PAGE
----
I stared for a long time at Frederick’s MIT picture. Above a neat little bow tie and starched collar, his skin was smooth, his hair thick and wavy. He had a dreamy-eyed look about him that I recognized in several of my family members. Frederick appeared introspective and hesitant. In the photocopy of his class picture, he is the only black amid seventy or so whites. He stands in the last row of his class, leaning against the side of an imposing MIT building. He looks very much apart from his peers.
I checked 9 Sussex Street on a Boston map. Sussex Street still exists and is located in the city’s Roxbury area. So the family lived in what today, as then, is a black enclave next door to the Back Bay section, close to the very white and wealthy part of the Hub.
In May I went to Vassar. I stayed at Alumni House, a Tudor building I remembered my grandmother speaking of; it had been built while she attended Vassar, in 1924. And indeed, I learned from Joyce Bickerstaff, they used to make gremlins—my grandmother’s favorite dessert—in the Alumni House coffee shop.
Joyce Bickerstaff is a black woman. Gracious, sweet, wise, and sharp, she reminded me of Ellen. We met each other in my Alumni House hotel room. We talked, and I showed her Frederick’s MIT file and a photo my grandmother had given me of Anita and Dr. Love: a view of an aging white couple in the late 1930s enjoying a piece of cake at some kind of event, an anniversary or a reunion.
Joyce and I talked and laughed well into the night. I told her everything I could about my family, and then the discussion turned to black history—to the events that were happening around the time Anita and Frederick Hemmings were in college. I had rather prided myself on my knowledge of American history, but that night at Vassar with Joyce I realized that in fact I possessed only a fair grasp of the subject, and it was confined to white American history.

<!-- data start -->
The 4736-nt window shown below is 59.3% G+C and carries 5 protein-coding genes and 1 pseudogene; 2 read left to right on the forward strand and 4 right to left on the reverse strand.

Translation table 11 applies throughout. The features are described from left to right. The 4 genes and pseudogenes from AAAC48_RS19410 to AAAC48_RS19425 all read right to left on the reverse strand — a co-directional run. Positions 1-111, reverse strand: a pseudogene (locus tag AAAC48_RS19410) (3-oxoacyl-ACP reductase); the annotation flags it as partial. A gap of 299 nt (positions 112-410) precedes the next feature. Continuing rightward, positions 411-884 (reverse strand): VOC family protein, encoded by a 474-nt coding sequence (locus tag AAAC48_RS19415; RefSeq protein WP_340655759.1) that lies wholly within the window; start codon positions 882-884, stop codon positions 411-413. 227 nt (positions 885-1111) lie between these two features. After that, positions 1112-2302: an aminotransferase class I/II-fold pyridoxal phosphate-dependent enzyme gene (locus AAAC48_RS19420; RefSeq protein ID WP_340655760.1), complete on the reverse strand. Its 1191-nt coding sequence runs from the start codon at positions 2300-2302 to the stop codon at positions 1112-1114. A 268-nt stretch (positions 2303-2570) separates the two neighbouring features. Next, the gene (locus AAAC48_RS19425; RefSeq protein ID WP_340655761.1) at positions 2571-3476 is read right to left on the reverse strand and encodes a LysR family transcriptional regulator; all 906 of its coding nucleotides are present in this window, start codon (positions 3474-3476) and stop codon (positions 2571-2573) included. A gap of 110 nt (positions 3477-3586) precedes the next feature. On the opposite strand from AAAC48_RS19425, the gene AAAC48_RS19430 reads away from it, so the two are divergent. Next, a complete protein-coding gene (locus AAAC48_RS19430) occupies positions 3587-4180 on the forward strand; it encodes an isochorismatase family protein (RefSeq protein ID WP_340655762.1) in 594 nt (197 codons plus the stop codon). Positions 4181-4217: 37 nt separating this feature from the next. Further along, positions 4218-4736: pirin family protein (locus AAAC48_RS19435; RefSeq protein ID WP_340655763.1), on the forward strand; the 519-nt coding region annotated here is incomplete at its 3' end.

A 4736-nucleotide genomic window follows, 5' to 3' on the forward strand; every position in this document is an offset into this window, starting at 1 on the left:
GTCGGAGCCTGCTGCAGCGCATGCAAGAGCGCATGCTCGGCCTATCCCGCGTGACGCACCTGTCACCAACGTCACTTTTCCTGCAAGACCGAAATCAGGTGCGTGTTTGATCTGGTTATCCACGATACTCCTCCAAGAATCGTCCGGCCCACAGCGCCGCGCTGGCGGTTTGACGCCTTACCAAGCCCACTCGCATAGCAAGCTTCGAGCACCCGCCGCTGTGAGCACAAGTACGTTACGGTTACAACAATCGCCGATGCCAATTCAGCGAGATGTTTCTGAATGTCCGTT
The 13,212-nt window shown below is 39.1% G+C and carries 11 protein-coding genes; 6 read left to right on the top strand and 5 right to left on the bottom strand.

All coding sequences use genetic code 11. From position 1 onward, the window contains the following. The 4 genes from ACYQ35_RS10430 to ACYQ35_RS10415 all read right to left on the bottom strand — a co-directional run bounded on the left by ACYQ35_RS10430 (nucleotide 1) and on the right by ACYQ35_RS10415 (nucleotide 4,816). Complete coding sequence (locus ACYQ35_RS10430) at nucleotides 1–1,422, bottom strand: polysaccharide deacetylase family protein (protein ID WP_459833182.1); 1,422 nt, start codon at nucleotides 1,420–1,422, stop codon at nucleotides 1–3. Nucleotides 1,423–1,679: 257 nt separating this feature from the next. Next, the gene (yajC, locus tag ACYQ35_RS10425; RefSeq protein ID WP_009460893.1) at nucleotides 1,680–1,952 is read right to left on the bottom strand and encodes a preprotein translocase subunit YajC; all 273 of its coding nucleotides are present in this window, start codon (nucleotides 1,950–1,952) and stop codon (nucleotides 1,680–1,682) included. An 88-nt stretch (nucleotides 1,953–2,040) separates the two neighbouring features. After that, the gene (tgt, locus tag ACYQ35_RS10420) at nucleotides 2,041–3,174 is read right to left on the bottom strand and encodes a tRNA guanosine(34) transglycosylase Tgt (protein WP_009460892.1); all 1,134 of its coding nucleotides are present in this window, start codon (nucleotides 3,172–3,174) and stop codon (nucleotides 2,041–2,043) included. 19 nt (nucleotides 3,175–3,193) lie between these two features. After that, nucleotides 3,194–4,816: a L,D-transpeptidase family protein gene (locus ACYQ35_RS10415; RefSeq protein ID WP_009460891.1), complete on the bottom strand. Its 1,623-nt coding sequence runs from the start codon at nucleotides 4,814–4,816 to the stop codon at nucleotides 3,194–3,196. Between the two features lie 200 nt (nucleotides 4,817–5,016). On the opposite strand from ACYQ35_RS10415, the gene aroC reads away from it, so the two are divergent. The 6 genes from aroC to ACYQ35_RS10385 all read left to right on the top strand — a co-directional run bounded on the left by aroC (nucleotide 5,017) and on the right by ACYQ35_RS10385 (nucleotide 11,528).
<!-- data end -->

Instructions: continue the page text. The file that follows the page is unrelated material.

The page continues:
I knew next to nothing about Jim Crow laws and “separate but equal.” I cringed when I remembered writing a college paper about W. E. B. Du Bois. I believed Du Bois was a well-meaning white man who had encouraged the black race in the early part of this century. (I’d seen a picture of him in a textbook, and he looked white to me.) My professor had been flabbergasted when he read my essay.
In Joyce I found a friend and a patient teacher. I felt I found more family too, not only because she reminded me of Ellen but because we shared an intense admiration for Anita Hemmings.
I went to Vassar Special Collections the next day, and Joyce showed me a picture of a young Anita Hemmings for the first time. In May the Vassar campus was glorious, the fragrance of the Hudson Valley spring all around. It was a day for falling in love. And I fell in love with my great-grandmother’s picture. Seeing the young Anita was like finding another missing link, the spine of the skeleton.
Nancy MacKechnie, the archivist at Vassar Special Collections, showed me a second image of Anita she had managed to find in the depths of the holdings, a picture that had been included in one student’s scrapbook of the kind young ladies used to make: photographs of friends, lines of poetry, decoupage, and playbills. This second image of Anita was even lovelier than the first. It was her graduation photograph and showed a woman more filled out than the previous image: more mature, more graceful, if that was possible, and perhaps lacking the dreamy gaze of the earlier image.